Thursday, April 14, 2011

Canon Movie Review: Hollywood Homicide

Today's review is about a 2002 film that did not do so well at the box office, losing over 40 million dollars, Hollywood Homicide. Directed by Ron Shelton, Hollywood Homicide stars Harrison Ford, Josh Hartnett, Master P, Lena Olin, Martin Landau, Dwight Yoakam, Isaiah Washington, and Robert Wagner as himself. In this movie, an up-and-coming rap group is brutally murdered after a performance, and it's up to a pair of detectives, Joe Gavilan (Ford) and K.C. Calden (Hartnett), to solve the case. The duo try to solve this case while juggling their other professions, as Gavilin is a real-estate agent, while Calden is an aspiring actor who also runs a yoga studio in his spare time. As they get deeper and deeper into the case, the duo find it harder and harder to manage both the case and their other projects. Presumably, hyjinx ensue. A few notes about this movie, and I'll try to avoid SPOILERS as much as possible, but I'm sure some will slip in there.

- As Joe Gavilan, Ford does a decent job, though I got the feeling that he was basically playing himself for two hours. As for the character itself, while at first the idea of a detective being more concerned with his next real-estate deal was somewhat humorous, the constant co-mingling between Gavilan's cop life and real-estate career gets tiresome, especially during the extra long chase scene at the end of the movie. To me, I didn't think Gavilan was a particularly likable character, as he came across as more of a desperate shyster trying to hustle an extra buck or two than a heroic figure. Even when you found out that Internal Affairs officer Macko (Bruce Greenwood) was hell-bent on bringing Gavilan down, part of me felt that Gavilan probably deserved it.

- Opposite of Ford is Josh Hartnett's portrayal of detective K.C. Calden. While Hartnett wasn't neccesarily bad in this movie, he didn't bring anything extra to the table, and frankly, I felt that any number of young actors could have played the same role as well, if not better, than Hartnett did in this film. Of course, the script doesn't do Hartnett any favors, as Calden is basically a young cop who gets a lot of tail and, like everyone in Hollywood, wants to be an actor. Well, of course he does. Calden also doesn't seem to be very good at his job, as he's a poor shot who also has a severe problem with dead bodies. One wonders how a cop as young as Calden gets to the rank of detective despite being less than stellar at his craft, but I guess you're supposed to ignore that.

- Shelton and screenwriter Robert Souza (a former cop who also moonlighted as a real-estate agent) decided to pack the script of Hollywood Homicide with as many cop-movie cliches as they could get away with. There's the investigation by the hard nosed cop from Internal Affairs whose sole purpose seems to be to complicate matters, there's the gruff police lieutenant in charge (this time played by Keith David) whose sole purpose is to bark orders. Also, there's the twist that Calden's father was also a cop, and he was killed in the line of duty. Conveniently enough, Calden gets a chance to avenge his father's death and bring down his crooked ex-partner (played by Dwight Yoakam). Heck, there's even a fight over a girl in this film, as Gavilan has unwittingly stolen Macko's girlfriend, a radio psychic named Ruby (Lena Olin). There's so much cliches packed into the script that at the end, none of the storylines are allowed to stand out, so you end up getting a bunch of brief glimpses at each one without any background or real meaning behind them.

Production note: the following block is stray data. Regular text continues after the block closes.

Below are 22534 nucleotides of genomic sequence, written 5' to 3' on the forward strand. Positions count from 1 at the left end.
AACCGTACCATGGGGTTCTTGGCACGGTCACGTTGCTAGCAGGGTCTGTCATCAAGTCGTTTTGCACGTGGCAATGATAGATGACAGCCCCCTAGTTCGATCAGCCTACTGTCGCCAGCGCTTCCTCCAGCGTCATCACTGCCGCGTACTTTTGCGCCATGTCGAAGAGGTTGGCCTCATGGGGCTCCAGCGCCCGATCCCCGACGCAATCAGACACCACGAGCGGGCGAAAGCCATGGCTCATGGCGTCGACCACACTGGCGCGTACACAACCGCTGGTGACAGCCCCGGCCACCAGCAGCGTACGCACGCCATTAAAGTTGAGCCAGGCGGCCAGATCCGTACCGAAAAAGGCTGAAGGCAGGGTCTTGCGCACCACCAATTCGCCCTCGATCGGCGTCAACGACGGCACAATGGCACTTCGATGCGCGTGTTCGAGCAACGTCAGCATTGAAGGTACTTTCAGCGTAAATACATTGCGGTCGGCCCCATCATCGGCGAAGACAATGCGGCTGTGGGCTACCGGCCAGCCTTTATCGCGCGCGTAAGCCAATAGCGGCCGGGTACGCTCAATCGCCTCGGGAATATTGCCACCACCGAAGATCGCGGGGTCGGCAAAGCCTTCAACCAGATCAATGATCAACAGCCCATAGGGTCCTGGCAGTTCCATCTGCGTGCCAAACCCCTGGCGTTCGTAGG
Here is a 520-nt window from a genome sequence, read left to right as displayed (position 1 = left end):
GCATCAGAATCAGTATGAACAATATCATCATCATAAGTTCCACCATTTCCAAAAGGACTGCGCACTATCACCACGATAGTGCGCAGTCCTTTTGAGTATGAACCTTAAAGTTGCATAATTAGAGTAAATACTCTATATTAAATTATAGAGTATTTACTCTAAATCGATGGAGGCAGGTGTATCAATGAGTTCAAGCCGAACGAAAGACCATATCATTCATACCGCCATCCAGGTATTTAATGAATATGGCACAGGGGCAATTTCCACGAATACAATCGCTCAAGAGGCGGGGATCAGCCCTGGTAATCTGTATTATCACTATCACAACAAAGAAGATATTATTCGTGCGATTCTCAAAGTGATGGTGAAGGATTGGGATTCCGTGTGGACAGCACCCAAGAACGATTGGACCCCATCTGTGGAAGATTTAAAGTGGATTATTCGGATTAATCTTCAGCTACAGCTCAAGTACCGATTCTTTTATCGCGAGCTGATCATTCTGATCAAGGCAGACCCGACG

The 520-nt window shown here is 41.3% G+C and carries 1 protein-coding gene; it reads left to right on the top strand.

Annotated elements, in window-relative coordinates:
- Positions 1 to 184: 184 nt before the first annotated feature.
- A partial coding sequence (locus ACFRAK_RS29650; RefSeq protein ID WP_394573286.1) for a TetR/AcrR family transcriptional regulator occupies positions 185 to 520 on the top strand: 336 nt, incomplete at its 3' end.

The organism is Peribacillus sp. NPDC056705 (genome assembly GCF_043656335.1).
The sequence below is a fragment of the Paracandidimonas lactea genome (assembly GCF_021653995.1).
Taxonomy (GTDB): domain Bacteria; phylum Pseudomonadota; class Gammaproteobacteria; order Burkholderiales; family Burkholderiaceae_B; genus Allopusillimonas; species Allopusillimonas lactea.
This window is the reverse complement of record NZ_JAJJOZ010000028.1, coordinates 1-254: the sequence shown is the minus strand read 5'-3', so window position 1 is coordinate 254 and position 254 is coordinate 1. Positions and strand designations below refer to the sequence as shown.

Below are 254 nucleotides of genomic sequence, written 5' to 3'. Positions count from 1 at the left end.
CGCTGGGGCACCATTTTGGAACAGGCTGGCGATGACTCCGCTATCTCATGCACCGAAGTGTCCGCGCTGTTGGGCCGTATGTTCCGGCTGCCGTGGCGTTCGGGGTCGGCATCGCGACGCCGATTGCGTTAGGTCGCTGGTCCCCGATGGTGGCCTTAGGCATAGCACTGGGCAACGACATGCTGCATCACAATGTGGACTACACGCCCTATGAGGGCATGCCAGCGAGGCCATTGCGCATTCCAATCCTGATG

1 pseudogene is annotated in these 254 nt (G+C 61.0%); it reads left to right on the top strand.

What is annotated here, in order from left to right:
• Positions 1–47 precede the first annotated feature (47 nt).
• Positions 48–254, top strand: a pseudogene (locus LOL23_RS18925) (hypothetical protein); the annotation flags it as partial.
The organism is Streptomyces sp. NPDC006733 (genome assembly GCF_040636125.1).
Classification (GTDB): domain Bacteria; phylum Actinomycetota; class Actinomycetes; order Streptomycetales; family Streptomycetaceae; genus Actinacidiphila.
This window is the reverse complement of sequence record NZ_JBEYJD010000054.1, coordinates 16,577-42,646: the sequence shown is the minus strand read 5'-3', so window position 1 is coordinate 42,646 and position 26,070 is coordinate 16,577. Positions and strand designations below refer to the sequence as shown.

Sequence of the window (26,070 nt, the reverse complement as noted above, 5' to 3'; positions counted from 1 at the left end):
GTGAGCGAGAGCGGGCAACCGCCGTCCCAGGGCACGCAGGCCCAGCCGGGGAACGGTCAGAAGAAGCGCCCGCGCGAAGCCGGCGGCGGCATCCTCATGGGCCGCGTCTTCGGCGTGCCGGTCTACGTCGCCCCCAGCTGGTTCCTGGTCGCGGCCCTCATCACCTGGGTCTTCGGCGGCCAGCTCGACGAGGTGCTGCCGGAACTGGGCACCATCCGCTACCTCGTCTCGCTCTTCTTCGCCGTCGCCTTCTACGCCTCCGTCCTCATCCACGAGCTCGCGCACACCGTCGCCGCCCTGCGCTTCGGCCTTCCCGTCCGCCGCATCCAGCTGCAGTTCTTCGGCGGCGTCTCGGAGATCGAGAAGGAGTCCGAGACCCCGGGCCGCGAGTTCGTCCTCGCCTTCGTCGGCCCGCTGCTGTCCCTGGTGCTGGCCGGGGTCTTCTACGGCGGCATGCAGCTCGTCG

- If you like your movies packed with cameos, well Hollywood Homicide is right up your alley. Not only does Robert Wagner play himself, but you also get Gladys Knight playing the mother of a young rapper (played by Kurupt) whom the police is after, Master P as a club owner looking for a new house, and Smokey Robinson as a taxi driver. Perhaps the most interesting cameo is that of Lou Diamond Phillips as a cop undercover as a hooker. So, if you ever wanted to see Lou Diamond Phillips in drag, well I'd suggest you watch this film immediately.

Overall, there's not really a whole lot to say about Hollywood Homicide, because the film lacks substance. It's a paint-by-numbers buddy cop flick which tries to be clever, but ultimately falls short. Worst of all, it seems as if the film is caught in a middle ground between a comedy and a drama, and at the end, it's not humorous enough nor dramatic enough to be either. There's a few humorous moments in the film, and the climatic chase scenes, while overly drawn out, have a few intriguing action sequences, but it's not enough to make up for a muddled story and mostly boring first hour of the film. Overall, I'd give Hollywood Homicide a 3.5 out of 10, as it's a rather unremarkable film that offers hardly anything original and is well below the usual efforts of both Harrison Ford and director Ron Shelton. Well, thanks for reading, and if you have any thoughts about this review or Hollywood Homicide in general, then share them by leaving a comment. Also, if you have an idea for a future review, then share those with me either by leaving a comment or by sending me an e-mail at

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